Friday, September 19, 2008

Polish First Names (I should be Sophie)

If there's one thing that runs in all of my family lines it's large families. Not my immediate family mind you, but those of my ancestors. Large families were pretty typical in Poland, being a predominantly Catholic country as they are. And trying to come up with names for all those kids... well, let's just say there was a lot of repetition. You tend to find the same names over and over again. I suspect that's why the Poles have so many nicknames. It allowed them to differentiate one Jan Lipa from his cousin Jan Lipa. One got called Janek and the other got called Janosik. In fact there are a whole slew of nicknames for Jan in the Polish language: Janek, Janik, Janko, Janczy, Jach, Jana, Jaśko, Jaszko, Jasiek, Jas, Hanusz, Hanko, Hanus, Hanys, and Janosik. Jan is without a doubt the most common male given name that appears on my family trees. The most common female name? Marianna, which has the nicknames: Mania, Maniusia, Maniuta, Mara, Marusia, Maruszka, Marutka, Maja, Masia, Muszka, Myszka, and Maryjka.

Unfortunately, the nicknames for Jan aren't used in vital records. Oh, no. That would make it too easy for those of us doing the family history research. Why make it simple when it's so much more confusing to use the same names over and over again? Actually, given names were generally assigned using one of two conventions (and the aim wasn't to confuse future family historians likely as it may seem). The first convention involved naming a child after someone. Probably the most common convention I've heard of in the Galician section of Poland involved naming the first born son after their paternal grandfather, the second born son after their maternal grandfather, and the third born son after their father. Any more sons were often named after their Godfathers. Similarly, the same convention was applied to female offspring with the first born daughters named after their maternal grandmother, the second born after their paternal grandmother and the third born after their mothers. Other daughters might be named after Godmothers or the midwife that delivered them.

Another popular naming convention was to name children after the saint whose name day fell closest to the day of the child's birth. The saint's day that most commonly comes to mind is St. Patrick's day on March 17th but most people here in the U.S. would be hard pressed to name another saint's day. In Poland there are so many saints honored that each day of the year has multiple saints names attached to it. Take today, September 19, for instance. It honors the saints, Alfons, Alfonsyna, January, Konstancja, Sydonia, Teodor, and Więcemir. So using this convention, a child born on this day would be named for one of these saints.

If I were named using the first convention, my given name would be Zofia (Sophie) as I am the first born daughter and that was my maternal grandmother's name. Using the second convention, I would be Huberta or Sylwia (Sylvia) since those are the saints honored on my birthday. What do you think? Do any of those names suit me better than Jasia?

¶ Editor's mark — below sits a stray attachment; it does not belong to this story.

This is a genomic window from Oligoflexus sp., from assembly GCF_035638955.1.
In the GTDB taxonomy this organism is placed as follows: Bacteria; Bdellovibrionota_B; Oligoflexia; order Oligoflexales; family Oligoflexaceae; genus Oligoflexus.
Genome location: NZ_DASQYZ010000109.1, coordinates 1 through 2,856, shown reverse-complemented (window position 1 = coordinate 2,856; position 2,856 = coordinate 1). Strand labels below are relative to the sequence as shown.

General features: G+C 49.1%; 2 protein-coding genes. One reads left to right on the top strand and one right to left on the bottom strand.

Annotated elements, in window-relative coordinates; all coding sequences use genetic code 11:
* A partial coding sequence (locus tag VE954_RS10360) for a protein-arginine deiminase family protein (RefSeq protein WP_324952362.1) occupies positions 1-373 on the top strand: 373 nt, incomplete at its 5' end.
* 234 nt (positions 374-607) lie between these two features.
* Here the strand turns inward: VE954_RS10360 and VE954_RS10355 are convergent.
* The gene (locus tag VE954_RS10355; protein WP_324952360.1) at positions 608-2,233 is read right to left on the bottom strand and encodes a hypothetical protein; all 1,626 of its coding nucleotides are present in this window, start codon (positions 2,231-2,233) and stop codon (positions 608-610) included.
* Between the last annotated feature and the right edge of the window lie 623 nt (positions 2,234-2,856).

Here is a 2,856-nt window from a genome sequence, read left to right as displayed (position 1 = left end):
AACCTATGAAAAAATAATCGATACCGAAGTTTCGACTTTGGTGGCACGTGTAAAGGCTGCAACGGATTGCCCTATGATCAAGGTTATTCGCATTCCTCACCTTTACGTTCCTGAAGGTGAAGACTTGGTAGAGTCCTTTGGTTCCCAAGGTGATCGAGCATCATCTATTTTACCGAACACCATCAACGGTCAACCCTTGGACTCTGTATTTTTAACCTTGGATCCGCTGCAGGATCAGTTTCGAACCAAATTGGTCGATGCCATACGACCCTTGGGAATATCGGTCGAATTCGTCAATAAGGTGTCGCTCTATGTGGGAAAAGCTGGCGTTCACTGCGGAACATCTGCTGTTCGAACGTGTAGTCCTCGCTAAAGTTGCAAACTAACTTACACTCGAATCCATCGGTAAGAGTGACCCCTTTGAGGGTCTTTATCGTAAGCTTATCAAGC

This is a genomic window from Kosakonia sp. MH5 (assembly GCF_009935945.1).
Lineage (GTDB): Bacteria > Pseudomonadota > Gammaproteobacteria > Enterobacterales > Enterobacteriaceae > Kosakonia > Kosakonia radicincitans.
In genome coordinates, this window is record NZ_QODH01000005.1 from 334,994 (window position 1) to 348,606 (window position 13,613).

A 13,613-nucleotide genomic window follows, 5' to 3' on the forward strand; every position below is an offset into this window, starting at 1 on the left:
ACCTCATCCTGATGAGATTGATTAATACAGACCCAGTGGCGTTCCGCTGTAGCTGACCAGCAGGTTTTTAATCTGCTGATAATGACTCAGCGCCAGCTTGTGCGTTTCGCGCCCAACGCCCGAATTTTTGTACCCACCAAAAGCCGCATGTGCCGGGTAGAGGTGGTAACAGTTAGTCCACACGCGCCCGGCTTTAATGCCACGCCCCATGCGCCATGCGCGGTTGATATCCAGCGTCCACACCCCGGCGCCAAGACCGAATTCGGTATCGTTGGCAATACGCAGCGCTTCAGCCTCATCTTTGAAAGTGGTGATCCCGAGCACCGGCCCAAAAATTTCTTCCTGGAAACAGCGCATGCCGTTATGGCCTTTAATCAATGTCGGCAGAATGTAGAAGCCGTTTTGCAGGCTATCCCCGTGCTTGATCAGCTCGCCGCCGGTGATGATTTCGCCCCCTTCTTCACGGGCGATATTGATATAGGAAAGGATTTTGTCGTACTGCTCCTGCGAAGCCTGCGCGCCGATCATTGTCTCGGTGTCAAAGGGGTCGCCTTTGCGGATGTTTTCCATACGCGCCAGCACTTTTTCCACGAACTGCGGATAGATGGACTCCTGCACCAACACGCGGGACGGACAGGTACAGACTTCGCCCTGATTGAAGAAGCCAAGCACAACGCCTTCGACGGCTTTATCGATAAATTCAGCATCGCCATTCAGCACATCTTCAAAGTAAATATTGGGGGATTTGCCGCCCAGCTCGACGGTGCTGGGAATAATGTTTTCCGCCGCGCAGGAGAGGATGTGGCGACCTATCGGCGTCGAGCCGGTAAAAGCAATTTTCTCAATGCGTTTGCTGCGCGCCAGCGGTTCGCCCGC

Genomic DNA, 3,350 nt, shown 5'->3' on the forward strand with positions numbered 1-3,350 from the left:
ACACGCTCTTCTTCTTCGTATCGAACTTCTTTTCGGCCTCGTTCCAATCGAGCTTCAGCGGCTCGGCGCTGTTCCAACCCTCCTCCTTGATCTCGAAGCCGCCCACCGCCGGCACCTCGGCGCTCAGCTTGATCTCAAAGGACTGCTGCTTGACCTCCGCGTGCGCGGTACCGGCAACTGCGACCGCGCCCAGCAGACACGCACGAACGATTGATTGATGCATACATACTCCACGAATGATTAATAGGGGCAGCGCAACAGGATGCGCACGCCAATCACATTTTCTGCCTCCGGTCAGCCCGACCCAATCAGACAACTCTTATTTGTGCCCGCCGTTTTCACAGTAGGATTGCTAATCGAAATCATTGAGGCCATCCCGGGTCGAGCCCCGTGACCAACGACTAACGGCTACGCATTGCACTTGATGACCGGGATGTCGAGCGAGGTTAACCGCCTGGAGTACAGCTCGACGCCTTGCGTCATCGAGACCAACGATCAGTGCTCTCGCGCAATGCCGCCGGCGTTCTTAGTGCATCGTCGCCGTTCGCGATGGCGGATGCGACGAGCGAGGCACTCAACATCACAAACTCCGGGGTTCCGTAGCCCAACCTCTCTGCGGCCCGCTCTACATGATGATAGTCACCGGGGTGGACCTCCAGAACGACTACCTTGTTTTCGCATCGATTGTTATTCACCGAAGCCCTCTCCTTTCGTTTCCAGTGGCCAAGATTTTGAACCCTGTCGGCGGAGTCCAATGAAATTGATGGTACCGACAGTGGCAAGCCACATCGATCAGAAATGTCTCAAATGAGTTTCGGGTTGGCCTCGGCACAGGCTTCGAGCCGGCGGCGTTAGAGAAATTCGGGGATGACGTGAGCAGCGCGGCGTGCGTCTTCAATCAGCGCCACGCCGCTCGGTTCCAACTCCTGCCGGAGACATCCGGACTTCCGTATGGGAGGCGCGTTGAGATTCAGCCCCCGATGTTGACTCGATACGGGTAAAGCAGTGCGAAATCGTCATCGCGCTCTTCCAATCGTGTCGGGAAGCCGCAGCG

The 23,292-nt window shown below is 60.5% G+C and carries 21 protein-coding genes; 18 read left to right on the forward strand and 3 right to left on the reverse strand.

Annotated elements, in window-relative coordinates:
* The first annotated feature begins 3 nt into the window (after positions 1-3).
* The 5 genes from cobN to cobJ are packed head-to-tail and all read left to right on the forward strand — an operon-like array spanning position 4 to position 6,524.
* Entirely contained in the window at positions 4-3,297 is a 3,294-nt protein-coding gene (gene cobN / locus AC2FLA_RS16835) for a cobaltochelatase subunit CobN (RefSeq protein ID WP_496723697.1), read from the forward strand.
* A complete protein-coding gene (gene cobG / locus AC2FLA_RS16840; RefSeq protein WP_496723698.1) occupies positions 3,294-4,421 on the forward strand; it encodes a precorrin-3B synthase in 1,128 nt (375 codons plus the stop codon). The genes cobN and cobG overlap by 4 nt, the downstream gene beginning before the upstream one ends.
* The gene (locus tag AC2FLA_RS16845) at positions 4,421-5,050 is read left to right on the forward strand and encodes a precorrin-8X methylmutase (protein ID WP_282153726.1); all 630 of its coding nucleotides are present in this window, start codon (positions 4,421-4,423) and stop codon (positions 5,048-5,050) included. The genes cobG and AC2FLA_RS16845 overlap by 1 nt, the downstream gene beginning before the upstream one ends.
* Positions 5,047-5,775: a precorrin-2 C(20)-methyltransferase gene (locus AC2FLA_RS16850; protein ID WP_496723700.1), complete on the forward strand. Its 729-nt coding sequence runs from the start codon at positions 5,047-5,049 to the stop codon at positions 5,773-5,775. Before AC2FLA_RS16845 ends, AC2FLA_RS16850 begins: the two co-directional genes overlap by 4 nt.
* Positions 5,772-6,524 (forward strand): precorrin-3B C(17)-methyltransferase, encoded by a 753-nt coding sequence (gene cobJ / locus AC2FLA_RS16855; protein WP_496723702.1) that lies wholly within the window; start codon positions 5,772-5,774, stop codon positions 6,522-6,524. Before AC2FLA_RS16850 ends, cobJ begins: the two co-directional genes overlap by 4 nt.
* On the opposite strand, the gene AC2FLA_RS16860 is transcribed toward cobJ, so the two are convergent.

If you'd like to look up what saint you might have been named for if you were born in Poland you can do so here.

So which naming convention did my families use? Well, a little of this and a little of that. My Galician families (3 of my 4 lines) were more inclined to use the first convention but there are some instances of the second convention used here and there. My maternal grandfather's line, which was from the Russian partition, doesn't seem to have used any convention at all. There is very little repetition of given names in that line and the names tend toward the more uncommon. That would make my research ever so much easier except for the fact that the records are all in Russian!

Written for the Carnival of Central / Eastern European Genealogy.

3 comments:

  1. Good Evening Jasia,
    My mother's side of the family gave me Hoosier relatives, my father's side of the family gave me Poles. My father's mother, Cecilia Sawicka Wozniak wanted me named "Norberta," after my father. My mother had another idea, and I am really relieved to have been named Pam!

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  2. I can relate to the problem with recurring names. Most branches of my family tended to name their children after parents and grandparents, so even though they came from quite small places it can be tricky to identify exactly which person is the right one. Even in my software, there have been times when I have found what I think is the person I wanted to work on, only to realise I'm a couple of generations too far forward or back. I know a lot of people sneer at some of the names modern parents give to their children, but at least they are unusual enough for their descendants to be able to research them with some ease.

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  3. Repetition of given names occurs in my family as well. Dad's family was from Galicia and the naming patterns in my family fit that norm. The sons born in the States were given middle names which helped tremendously. Repetition of given names is found in mom's family as well. Her family came from the other two partitions.
    Jasia fits you just fine but Zofia or Zosia could work better than the other names.

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